My memories of Fidel Castro, the late Cuban Communist Revolutionary and Dictator, was as a young U.S. Army Intelligence officer having my Infantry Officer Basic training at Fort Benning, Georgia disrupted by the Missiles of October 1962 when the world teetered on the brink of a possible nuclear holocaust. This is until President Kennedy and his Excomm debated what to do and wisely chose a boycott instead of unleashing nuclear Armageddon. My IOOC company was alerted for a possible invasion of Cuba and my military operation specialty (MOS) was changed from the assigned Intelligence 9300 series to an Infantry platoon leader 1540. It was the scary time for us then, as armor and APCs were being loaded on flatbeds and being sent to Fort Stewart, Georgia for loading on an invasion fleet.
It was only later in 1963 while on a TDY assignment at the US ARMY CONARC Command at Fort Monroe, Virginia near Hampton that I saw at a Joint Photo Intelligence Center nissan hut what those massive U-2 film cassettes contained that my senior NCO showed me at a light table at nearby Langley Air Force Base. Evidence of why Castro wanted control over the button to unleash the nuclear holocaust against us with those Soviet supplied IRBMs in those limestone caves in Cuba. All recklessly provided by Chairman Khrushchev in his pique to show up the young US President.
When I think of Fidel Castro, the late Cuban Communist Revolutionary and Dictator, I think of a local member of the Cuban community here in Pensacola, a hero of the Bay of Pigs invasion in April 1961, Roberto DeVarona, who at age 18 landed in Cuba with la Brigada 2506 only to be captured and imprisoned for nearly two years before released and returned to exile in the US. DeVarona was a fun loving local celebrity, accomplished culinary entrepreneur businessman, opera aficionado and ace poker player who loved the US, freedom, his grandchildren and family. He passed away in October, 2016 at the age of 73.
Last year he confronted an American lobbyist shilling for the opening with the Castro regime at a Tiger Bay Club presentation. He was interviewed on Pensacola Public TV Station WSRE about his experience and his family’s long history in Cuba fighting both the Batista regime, that Castro and his Sierra Maestre band of compañeros toppled. He told of how at one point in his youth Batista security forces burst into his home and held them with sub machine guns. Roberto was a true Cuban democratic patriot who shared only thing with Fidel, his love of cigars along with an occasional scotch.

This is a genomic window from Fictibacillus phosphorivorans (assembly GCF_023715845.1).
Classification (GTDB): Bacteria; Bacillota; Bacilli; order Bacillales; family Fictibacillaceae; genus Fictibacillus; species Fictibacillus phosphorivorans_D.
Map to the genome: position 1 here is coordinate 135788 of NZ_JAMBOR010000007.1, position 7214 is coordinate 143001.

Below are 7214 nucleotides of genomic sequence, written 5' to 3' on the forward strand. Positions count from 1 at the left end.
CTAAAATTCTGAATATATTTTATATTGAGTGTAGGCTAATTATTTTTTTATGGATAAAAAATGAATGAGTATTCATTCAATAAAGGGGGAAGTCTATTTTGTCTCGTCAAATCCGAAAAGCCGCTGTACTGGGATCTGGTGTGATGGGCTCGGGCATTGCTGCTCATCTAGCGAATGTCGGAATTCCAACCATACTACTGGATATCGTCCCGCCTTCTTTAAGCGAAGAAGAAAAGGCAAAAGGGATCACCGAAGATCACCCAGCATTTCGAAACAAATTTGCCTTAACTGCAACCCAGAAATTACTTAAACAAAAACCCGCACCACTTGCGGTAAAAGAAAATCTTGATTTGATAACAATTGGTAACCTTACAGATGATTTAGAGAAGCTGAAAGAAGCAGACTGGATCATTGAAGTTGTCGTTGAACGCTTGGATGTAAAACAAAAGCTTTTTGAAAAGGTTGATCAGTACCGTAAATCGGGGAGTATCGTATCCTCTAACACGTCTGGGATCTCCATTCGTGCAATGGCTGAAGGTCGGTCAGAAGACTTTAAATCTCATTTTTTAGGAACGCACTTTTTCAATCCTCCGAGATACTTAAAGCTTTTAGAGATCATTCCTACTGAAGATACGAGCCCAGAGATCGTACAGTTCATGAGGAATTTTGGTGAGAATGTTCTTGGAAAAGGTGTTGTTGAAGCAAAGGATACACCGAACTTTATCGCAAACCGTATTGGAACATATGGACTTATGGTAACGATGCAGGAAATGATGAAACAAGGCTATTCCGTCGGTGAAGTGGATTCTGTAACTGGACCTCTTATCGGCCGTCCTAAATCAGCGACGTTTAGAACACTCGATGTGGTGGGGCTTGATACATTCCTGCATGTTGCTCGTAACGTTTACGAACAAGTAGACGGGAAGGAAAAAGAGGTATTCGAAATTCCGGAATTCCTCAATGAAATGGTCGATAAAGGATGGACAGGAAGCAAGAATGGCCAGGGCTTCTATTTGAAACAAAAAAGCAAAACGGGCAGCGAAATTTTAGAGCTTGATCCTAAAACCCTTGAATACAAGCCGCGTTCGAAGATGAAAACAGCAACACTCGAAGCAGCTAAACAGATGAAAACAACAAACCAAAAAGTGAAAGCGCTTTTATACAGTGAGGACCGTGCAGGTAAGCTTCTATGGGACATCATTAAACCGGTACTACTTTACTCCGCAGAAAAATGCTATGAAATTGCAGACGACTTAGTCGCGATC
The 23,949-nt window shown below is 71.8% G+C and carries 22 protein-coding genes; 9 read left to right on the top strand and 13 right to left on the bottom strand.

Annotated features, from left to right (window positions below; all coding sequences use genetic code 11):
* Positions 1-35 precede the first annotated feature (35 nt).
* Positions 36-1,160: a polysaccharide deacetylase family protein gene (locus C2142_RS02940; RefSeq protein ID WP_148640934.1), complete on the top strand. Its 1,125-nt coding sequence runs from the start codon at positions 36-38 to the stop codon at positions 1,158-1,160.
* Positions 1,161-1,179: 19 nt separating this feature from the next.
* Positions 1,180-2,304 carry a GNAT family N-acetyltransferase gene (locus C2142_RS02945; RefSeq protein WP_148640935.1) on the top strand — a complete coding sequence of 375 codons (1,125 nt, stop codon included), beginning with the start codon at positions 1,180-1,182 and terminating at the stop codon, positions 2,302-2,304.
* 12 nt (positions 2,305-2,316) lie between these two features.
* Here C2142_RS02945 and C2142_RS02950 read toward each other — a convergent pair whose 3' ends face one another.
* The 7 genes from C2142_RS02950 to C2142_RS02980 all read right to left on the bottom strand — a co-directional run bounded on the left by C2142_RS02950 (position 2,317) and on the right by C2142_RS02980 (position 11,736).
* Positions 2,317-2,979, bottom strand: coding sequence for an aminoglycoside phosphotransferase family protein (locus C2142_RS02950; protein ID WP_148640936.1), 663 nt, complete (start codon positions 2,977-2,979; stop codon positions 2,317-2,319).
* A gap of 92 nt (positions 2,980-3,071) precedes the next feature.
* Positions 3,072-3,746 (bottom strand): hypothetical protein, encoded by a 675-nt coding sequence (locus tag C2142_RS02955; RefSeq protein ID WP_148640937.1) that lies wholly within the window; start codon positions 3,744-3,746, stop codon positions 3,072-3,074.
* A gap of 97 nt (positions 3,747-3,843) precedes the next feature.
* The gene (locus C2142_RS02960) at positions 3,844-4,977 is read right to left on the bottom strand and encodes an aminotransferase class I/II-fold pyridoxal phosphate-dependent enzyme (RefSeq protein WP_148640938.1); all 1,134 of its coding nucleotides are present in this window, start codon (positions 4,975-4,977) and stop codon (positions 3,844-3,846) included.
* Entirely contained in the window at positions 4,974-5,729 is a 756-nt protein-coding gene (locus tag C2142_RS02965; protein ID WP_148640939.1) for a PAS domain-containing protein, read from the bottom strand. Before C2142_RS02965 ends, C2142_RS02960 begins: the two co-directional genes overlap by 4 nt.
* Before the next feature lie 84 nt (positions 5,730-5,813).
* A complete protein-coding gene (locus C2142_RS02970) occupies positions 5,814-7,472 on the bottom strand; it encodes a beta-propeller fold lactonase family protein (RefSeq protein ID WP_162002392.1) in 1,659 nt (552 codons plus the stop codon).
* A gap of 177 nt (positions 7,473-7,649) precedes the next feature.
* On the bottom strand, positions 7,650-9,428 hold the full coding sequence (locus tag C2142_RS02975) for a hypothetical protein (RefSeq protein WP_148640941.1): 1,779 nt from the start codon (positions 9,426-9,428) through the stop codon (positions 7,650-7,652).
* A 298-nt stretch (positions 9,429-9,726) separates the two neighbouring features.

My hope with Fidel’s passing, amidst the flawed opening that President Obama launched, is that the kleptocratic Castro family, Raul and his extended relatives,will fall and that a free and democratic Cuba that the late Roberto DeVarona fought for will arise to free its long suffering people. If he had lived to see the passing of Fidel Castro, we know what he might say. His electric smile would have been worth a thousand words.
Not lost on me and others at DeVarono’s well attended memorial service here in Pensacola was the significance of his anthem, Giuseppe Verdi’s “Il Pensero” – the chorus of Hebrew slaves from Opera Nabucco which was was sung at part of the farewell program.
Watch this YouTube video with English title of Il Pensero that became an Italian anthem seeking liberty from occupation and oppression. That was a reflection of DeVarona’s deep appreciation of the Jewish people he knew for the re-establish of the Jewish nation of Israel and for him the longed for freedom of his fellow Cubanos.